A more contagious strain of COVID-19 has emerged in South Africa and was confirmed to be found in South Carolina in January 2021. The strain was found to spread easier and quicker than others. 

The South Africa strain, also known as B.1.351, was first announced in December 2020, following a week-long graduation party of more than 3,000 high school students. Though there is no established causative relationship between the superspreader event and the emergence of the new COVID-19 strain in South Africa, this strain was shown to affect young people disproportionately.

“The beginnings of South Africa’s second wave may have predated the recent parties, but they served to amplify the spread of the virus at a critical time so that it created widespread community transmission,” said Salim Abdool Karim, co-chair of South Africa’s coronavirus task force.

South African researchers believe that this new COVID-19 strain is around 50% more transmissible. This South African variant has a large number of mutations in the spike protein, which is the part of the virus’ surface that attaches to and enters human cells. 

Viruses mutate rapidly, and COVID-19 has thousands of mutations that have already been identified. However, certain mutations can make the virus more contagious or deadly, which can possibly decrease vaccine efficacy.

Since most vaccines target the spike protein of the COVID-19 virus, the South African variant is a cause for concern as it has three characteristic mutations in the SARS-CoV-2 spike (S) protein.

According to a recent study, these mutations do not decrease the efficacy of vaccines, namely the Pfizer-BioNTech vaccine. Further studies will need to be conducted to determine how other mutations will be treated by antibody neutralization of vaccines.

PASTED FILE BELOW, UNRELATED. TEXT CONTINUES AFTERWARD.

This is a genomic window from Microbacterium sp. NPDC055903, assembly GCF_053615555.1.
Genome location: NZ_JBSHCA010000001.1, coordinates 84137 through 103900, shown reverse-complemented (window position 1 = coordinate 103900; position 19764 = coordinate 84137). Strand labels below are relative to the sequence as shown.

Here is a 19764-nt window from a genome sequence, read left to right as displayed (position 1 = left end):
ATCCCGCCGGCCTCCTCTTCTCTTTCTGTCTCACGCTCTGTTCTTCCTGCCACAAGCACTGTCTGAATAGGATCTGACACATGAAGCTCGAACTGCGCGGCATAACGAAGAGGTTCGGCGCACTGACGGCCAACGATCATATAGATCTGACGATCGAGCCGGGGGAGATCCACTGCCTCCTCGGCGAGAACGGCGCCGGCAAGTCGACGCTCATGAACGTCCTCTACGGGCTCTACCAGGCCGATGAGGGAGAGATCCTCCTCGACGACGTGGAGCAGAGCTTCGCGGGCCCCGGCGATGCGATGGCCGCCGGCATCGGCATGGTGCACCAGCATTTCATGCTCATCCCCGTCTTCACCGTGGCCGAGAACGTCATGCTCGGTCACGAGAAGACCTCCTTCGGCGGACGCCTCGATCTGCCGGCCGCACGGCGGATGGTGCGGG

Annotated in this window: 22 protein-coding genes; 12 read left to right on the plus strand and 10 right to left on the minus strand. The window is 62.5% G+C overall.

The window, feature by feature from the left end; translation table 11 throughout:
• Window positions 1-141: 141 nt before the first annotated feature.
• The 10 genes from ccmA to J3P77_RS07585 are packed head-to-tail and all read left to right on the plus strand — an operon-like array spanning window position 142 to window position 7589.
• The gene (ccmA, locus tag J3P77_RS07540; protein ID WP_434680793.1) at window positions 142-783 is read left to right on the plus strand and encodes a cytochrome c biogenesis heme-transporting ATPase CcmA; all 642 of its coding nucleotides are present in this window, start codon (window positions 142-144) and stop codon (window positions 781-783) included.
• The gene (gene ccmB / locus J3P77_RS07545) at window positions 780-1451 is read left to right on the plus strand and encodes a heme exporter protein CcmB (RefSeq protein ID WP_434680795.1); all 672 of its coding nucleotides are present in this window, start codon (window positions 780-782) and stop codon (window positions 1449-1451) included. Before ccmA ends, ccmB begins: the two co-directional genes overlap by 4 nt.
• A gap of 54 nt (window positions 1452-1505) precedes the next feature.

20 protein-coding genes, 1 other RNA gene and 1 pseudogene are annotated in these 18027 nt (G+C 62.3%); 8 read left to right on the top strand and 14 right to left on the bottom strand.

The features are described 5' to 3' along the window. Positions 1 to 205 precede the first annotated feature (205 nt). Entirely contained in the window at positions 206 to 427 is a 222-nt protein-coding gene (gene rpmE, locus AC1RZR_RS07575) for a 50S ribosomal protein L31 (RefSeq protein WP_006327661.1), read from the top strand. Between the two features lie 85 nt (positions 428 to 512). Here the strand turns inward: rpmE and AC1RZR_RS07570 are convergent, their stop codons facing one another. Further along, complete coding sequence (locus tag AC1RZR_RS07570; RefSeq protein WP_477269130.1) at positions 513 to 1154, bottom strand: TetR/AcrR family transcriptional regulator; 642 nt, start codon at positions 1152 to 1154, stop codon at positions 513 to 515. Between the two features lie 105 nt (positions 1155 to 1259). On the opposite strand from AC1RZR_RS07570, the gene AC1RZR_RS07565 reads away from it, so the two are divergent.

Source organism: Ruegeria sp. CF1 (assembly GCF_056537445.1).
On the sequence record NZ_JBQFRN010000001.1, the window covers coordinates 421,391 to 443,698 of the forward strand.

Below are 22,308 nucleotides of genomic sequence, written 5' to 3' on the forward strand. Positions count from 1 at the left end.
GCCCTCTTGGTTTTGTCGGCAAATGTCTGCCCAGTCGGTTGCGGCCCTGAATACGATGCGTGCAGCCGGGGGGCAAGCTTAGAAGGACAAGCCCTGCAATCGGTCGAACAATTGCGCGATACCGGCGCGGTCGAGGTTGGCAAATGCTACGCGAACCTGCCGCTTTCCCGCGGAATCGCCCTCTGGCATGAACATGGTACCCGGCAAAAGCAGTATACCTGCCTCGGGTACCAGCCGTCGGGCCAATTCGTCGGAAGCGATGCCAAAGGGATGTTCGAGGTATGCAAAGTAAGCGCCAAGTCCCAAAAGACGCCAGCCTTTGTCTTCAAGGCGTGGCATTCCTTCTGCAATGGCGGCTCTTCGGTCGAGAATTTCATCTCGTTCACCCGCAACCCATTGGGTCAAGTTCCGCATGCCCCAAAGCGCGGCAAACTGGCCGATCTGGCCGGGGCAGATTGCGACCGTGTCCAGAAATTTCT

Though this South African variant of COVID-19 has been shown to be more contagious, there is no indication of increased severity of illness, though research is still being conducted to better understand this variant.

Viruses do not normally have the opportunity to gain beneficial mutations in their genetic code because they do not spread as quickly or effective treatments are developed. However, due to the uncontrolled spread of COVID-19 around the world, it has been mutating into stronger and more efficient variants. 

“This perpetual cycle goes on of constant replication. Each time a replication occurs, there is a small chance that code could change,” said Dr. Douglas Kasper, MD, the section head of infectious disease at the University of Illinois College of Medicine Peoria and a leader in the OSF HealthCare response to COVID-19. “When you have this go over a huge population over time, the odds start to favor that the virus will adjust. It’s evolution on a very rapid level.”

Though the spike protein may mutate in this strain of COVID-19, vaccines tested against many variations of the protein have shown to be effective thus far. 

“It was always likely that there would need to be an adjustment,” Kasper said. “It’s not back to the drawing board if there is an unexpected change. The technology exists and has been tested. All it would require is changing the code that is in the vaccine.”

COVID-19, as all other viruses, will continue to mutate throughout time, but increased transmissibility can be combated by remaining vigilant about social distancing, wearing a mask, and limiting nonessential gatherings. 

The faster that the virus spreads and infects people, the faster it replicates and the higher the chances of mutation and a dramatic shift in viral structure.

“If we could slow down the number of infections, we could slow down the chances of mutations occurring,” Kasper said.

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